All economic sectors, especially agriculture, are at risk from climate change. As a fast-paced developing country, Pakistan has been grappling with the current climate crisis as it struggles to build an efficient, sustainable economy. With a large and rapidly growing population, lack of an adaptive infrastructure, and high exposure to extreme drought- and heat-related climate events, Pakistan is one of the most highly affected regions struggling with the effects of climate change. Climate vulnerability puts farmers in Pakistan at risk, not only causing strain within the agricultural communities, but also negatively affecting the country’s economy. “Agriculture is the mainstay of Pakistan’s economy. It accounts for 19% of the GDP, and agro-based products fetched 80% of the country’s total earnings. More than 42.3% of the labor force is engaged in this sector”.1
One major farming area within Pakistan is the transnational region of Punjab. Along its eastern border with India, this region is the second largest farming area in Pakistan, dedicating 72% of its 20.63 million hectares [206,300 square kilometers] to agriculture. The bulk of this agricultural area is dedicated to just three crops: wheat (40 %), cotton (15.5%), and rice (12.8%).2 Since 2010, rice has become a major staple crop within Pakistan, and is one of the more lucrative farming areas within the Punjab region. Due to this increase in demand, yield has been forced to rapidly increase causing more competition between farmers and a faster depletion of natural ground water resources.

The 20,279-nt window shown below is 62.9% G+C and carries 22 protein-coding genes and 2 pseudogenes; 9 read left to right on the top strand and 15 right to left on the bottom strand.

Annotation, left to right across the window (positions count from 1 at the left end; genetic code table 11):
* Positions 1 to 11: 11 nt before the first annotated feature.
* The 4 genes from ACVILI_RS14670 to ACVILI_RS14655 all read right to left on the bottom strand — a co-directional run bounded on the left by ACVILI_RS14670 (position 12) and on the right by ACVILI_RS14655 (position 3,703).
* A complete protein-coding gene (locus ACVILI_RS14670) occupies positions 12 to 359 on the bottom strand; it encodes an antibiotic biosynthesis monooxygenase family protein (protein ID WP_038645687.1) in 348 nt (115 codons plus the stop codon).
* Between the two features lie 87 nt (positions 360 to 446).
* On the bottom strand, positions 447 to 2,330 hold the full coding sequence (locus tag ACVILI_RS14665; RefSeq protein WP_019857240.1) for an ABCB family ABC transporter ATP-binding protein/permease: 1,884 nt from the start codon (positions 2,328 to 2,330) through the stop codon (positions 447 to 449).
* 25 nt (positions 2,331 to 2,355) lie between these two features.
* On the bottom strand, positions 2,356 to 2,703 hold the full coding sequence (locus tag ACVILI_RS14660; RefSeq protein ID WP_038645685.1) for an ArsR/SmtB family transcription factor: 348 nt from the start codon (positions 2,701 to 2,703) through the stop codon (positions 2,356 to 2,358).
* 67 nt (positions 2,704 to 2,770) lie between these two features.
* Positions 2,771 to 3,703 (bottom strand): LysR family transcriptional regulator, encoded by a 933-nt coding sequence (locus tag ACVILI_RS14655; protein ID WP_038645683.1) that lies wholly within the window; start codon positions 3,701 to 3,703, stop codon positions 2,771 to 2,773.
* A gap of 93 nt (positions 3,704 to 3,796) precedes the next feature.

Rice Crop Statistics & Cultivation
Agricultural cultivation has expanded in the last decade (Figure 1): “By taking 2010-11 as a base year, it has been observed that there is a 35.5% increase in the index of area sown during the year 2020-21, and similarly, an increase in the production can be observed during the same which is 56.7%”.3In response to high demand, land area under rice cultivation has increased, resulting in higher yearly crop yields (see Figures 1 and 2). Rice is a very important crop not only within the Punjab region but also across Pakistan. “Rice is an important cash crop which makes economic prosperity of the growers/farmers as well as earns billion of rupees through its export for country [sic] “.5 Rice, although a simple grain, is labor-intensive to produce, and successful farming practices need to be perfected over generations. The basic cultivated area for rice (a paddy) is created by leveling the selected land and creating divots that are filled with water. When it is time to harvest the crop, farmers again work in the field picking the rice by hand. These labor-intensive rice farming practices require significant amounts of water – increasingly, this water is obtained by extracting groundwater from beneath the farming areas.